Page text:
I can only speak on behalf of myself, but I feel that animation is going through similar struggles as Hollywood. There aren’t enough POC and women in leadership and creative director roles. I think this may not seem like a big issue, but everyone’s background dramatically affects the end product. If there was a more diverse range of people in these top positions, I guarantee that we’d see a shift in the output of the studios. I can’t say what that would be, but it could be as simple as a broader range of stories in commercial work to something more noticeable like more diversity of the characters on screen.
It’s also my opinion that we need to be a bit more direct in the way we tell our stories. If we can create animated fantastical films about princesses in castles and movies about talking dogs, we can surely make films about a normal 16-year-old girl that's feeling lost and looking to make her next move.
These are everyday stories that better reflect what people are going through in their own lives. And if we start to see more ethnic minorities and marginalized people on screen, I’m sure that future generations will be positively affected. They will know that they too can become the hero in their own lives.
Talk about the team working on this project: Are they your friends? Acquaintances?
To be honest, most of the team are people that I met within the last year or so while working here at Buck in Los Angeles. After working on these commercial projects with people like Daniel Coutinho, Maggie Chiang, and Junyi Xiao, we started to build these great working relationships. Not only is the team extremely talented, but they are all passionate about telling a larger story in their work. That’s what I think bonded us the most.
There are also a couple of people on that team that I’ve known for years. Darryl Kirchner, who helped me with some production needs, used to be my co-founder of our now closed Bloom Studios, a studio we started in San Francisco. Another team member, Brie Henderson, was even a student of mine when I taught at the Academy of Art University in San Francisco. And now she’s on her own path to telling compelling stories. It’s really wild when you think about it. Whether we met recently or years ago, we’re bonded by storytelling. And whether they know it or not, we’re all beyond friends at this point - we’re family.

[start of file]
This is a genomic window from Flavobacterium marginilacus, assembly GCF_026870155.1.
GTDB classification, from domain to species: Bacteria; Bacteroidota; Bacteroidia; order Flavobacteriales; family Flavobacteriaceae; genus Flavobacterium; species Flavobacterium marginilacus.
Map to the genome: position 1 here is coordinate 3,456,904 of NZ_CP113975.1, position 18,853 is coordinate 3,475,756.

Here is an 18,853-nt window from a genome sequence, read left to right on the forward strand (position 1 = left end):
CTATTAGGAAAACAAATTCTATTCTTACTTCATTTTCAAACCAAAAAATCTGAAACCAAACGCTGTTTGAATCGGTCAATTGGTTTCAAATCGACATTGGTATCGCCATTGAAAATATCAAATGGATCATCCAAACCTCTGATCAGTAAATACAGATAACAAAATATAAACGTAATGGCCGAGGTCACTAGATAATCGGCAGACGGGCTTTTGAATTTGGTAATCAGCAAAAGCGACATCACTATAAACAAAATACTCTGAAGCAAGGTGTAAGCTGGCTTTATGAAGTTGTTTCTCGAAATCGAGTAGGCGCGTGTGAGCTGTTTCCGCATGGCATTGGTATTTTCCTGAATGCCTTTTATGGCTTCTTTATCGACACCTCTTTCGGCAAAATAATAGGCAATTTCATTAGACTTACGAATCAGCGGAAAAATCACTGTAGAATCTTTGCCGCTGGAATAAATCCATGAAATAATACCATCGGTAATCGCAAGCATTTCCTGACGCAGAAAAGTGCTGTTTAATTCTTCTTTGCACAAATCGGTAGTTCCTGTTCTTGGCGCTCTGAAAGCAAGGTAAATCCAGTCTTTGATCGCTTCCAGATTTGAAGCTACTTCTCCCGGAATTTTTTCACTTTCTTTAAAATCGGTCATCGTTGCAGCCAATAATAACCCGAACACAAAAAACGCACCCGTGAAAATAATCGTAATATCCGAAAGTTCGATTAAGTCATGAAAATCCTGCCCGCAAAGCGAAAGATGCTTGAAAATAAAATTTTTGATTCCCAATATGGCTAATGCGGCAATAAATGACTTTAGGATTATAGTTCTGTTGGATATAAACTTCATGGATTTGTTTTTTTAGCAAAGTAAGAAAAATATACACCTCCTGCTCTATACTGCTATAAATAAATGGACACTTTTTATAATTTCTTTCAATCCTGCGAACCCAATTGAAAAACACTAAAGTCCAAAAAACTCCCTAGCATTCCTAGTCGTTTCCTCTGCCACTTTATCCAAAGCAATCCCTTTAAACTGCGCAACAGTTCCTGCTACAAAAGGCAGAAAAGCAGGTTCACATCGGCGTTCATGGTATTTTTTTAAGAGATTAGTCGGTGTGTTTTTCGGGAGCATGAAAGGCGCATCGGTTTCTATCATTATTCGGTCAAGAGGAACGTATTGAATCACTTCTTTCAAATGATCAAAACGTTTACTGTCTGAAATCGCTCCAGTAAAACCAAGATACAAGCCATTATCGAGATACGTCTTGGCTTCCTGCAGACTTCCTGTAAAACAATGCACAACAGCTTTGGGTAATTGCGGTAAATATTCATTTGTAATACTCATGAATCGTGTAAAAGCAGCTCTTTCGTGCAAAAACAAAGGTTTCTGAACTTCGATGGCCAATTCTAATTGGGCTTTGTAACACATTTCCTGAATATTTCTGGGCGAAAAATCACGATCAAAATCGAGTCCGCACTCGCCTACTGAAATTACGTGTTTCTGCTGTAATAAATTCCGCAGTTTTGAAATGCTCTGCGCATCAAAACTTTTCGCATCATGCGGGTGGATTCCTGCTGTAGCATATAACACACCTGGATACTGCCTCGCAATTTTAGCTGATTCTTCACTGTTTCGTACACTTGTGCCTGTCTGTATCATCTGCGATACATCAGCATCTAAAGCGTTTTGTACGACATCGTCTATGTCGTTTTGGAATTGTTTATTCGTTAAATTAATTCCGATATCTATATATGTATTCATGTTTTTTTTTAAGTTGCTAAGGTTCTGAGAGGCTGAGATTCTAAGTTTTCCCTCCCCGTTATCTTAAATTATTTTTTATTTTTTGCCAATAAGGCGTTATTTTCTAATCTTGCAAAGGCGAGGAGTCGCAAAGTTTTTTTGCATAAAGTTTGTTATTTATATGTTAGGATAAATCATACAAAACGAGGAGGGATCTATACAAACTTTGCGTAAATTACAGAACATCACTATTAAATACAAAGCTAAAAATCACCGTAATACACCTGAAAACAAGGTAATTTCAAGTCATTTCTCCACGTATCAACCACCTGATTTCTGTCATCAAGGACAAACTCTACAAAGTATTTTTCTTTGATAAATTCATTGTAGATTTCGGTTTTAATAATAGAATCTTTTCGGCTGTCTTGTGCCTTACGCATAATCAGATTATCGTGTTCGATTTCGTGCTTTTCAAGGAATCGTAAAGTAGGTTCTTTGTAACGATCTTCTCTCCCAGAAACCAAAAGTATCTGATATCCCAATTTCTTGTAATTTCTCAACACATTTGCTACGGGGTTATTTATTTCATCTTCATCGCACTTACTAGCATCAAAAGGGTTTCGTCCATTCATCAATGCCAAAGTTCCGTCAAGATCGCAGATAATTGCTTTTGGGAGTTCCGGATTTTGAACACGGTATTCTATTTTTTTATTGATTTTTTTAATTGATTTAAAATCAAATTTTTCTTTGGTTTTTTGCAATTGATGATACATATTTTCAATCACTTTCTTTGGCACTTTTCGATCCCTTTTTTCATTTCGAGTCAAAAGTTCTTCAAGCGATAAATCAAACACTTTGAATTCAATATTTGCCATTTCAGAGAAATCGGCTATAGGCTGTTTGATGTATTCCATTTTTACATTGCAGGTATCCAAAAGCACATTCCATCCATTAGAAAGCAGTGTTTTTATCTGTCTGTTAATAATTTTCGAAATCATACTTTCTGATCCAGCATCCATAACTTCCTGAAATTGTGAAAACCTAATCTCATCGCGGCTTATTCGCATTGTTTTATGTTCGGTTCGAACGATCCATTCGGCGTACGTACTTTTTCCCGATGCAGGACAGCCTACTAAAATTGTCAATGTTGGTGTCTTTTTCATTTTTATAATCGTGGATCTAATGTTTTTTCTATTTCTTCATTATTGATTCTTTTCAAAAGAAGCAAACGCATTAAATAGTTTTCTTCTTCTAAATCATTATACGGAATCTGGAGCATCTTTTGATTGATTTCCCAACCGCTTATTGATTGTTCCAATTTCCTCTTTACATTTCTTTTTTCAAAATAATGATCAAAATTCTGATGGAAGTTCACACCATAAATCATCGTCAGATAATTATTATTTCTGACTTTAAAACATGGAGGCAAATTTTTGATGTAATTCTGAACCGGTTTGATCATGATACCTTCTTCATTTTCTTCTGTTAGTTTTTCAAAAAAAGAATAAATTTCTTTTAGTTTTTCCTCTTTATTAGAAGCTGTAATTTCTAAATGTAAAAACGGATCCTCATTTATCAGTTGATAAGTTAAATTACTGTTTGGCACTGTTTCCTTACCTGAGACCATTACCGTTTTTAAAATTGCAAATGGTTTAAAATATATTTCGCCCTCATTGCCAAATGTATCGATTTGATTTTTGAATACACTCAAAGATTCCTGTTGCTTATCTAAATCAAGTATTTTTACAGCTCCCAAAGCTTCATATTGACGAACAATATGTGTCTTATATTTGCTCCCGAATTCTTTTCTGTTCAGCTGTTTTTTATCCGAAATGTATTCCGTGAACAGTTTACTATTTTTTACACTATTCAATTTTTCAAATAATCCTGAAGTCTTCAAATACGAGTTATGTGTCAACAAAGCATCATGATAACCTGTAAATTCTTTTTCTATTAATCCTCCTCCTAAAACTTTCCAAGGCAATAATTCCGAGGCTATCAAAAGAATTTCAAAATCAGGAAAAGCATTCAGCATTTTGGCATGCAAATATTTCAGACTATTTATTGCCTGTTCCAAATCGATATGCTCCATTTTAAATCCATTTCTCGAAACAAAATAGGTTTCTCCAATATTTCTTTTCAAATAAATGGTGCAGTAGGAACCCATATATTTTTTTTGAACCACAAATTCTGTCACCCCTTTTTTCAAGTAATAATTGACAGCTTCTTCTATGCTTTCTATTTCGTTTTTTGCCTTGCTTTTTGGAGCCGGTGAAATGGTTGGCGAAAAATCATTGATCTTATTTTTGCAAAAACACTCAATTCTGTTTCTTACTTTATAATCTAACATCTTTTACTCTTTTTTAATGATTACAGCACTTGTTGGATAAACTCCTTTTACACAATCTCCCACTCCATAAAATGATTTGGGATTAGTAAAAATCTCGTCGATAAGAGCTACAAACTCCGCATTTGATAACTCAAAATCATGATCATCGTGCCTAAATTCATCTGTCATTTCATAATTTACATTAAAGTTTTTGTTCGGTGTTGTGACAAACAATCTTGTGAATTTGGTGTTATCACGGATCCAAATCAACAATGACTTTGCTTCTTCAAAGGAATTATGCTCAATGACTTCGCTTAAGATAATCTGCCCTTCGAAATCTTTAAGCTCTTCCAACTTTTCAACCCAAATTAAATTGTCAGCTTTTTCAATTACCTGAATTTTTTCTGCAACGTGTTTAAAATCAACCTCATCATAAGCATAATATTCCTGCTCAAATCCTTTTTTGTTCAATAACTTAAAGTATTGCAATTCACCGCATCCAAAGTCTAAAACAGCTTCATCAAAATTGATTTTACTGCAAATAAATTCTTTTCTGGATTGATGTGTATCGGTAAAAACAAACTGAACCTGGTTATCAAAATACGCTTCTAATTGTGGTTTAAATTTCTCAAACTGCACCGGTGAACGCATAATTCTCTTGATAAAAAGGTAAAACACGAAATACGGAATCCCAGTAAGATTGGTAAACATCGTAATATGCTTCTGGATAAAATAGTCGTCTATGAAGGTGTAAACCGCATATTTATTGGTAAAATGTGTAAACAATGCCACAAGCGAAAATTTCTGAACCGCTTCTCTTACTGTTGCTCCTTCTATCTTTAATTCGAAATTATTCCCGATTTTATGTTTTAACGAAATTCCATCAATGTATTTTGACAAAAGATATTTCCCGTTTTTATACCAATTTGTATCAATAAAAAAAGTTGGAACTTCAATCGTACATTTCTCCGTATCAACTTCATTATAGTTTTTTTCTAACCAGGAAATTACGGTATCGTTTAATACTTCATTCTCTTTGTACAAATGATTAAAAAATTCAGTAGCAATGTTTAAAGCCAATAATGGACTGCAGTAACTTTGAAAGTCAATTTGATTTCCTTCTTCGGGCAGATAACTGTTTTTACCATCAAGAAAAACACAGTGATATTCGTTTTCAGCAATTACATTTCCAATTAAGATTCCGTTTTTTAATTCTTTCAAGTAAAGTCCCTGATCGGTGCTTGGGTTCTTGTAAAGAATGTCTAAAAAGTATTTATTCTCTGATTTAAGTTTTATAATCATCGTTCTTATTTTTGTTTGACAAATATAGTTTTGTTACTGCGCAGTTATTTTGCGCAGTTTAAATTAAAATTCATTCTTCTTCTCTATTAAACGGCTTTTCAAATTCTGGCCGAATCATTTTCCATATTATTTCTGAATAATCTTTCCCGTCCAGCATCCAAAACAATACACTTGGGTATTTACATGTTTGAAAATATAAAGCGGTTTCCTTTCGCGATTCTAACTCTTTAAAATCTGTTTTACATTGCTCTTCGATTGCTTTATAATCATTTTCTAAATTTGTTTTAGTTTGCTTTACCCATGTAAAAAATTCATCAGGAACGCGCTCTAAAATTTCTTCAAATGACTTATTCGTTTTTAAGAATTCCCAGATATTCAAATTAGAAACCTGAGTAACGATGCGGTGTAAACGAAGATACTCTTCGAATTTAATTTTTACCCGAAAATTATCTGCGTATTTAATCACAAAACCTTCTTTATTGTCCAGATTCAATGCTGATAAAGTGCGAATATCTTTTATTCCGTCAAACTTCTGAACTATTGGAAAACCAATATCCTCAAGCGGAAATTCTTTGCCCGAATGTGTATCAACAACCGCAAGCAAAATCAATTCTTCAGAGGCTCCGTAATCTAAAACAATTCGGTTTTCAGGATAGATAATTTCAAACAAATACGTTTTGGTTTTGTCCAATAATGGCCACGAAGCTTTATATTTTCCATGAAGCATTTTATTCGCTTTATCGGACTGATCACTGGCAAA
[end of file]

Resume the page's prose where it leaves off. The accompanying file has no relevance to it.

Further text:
It seems like this project has been quite the side-project. How is your approach different with this project vs. a typical client gig?
Well, no matter the project I tend to throw myself into it and go all in. I try to pull whatever I can from my life and past experiences to help me empathize with the client needs and project boundaries. But at the end of the day, my approach isn't too different between client work and personal work. I may have more meetings or deadlines for client work, but I'm still trying to reach a certain level of quality.
What tools are you using to accomplish this project?
Going a bit further though, it’s been a learning experience, for me at least, animating in Animate. After a few years of animating in Photoshop, I learned quickly from the team at Buck what could be achieved through Animate. I fell in love with the ease of the pencil tool and the resulting clean lines. It really made my clean-up workflow faster. And now it’s pretty much all I use to animate. It comes with its fair share of issues, as we all know, but it’s a powerful tool.
What do you feel will be the biggest obstacles standing in the way of this project?
I think that one of the biggest obstacles will be timing and budget. With the team having various schedules and a lot of us working full-time jobs it's going to be hard to find enough time to finish this. That's where the crowdfunding campaign comes in.
The funds from the Seed and Spark campaign will allow me to take time off from work and will also let me pay the other team members for their time. There are a lot of studio-backed passion projects going around at the moment, and they look lovely, but it's important to me that people know this isn't one of them. It's homemade. And, while I may work at Buck, people from different parts of the world and from different studios and freelance lives have come together to help out. It's a beautiful thing!
Currently we have 42 new people who are joining the team and making the film with us; we'd love to have you on board too. If you like what I said above and want to be a part of this, please consider helping.
Support the Film
If you liked what you just read, you can help support Fabian with this project. Head on over to Donteverletgo.com, make a pledge, and then share it with a friend!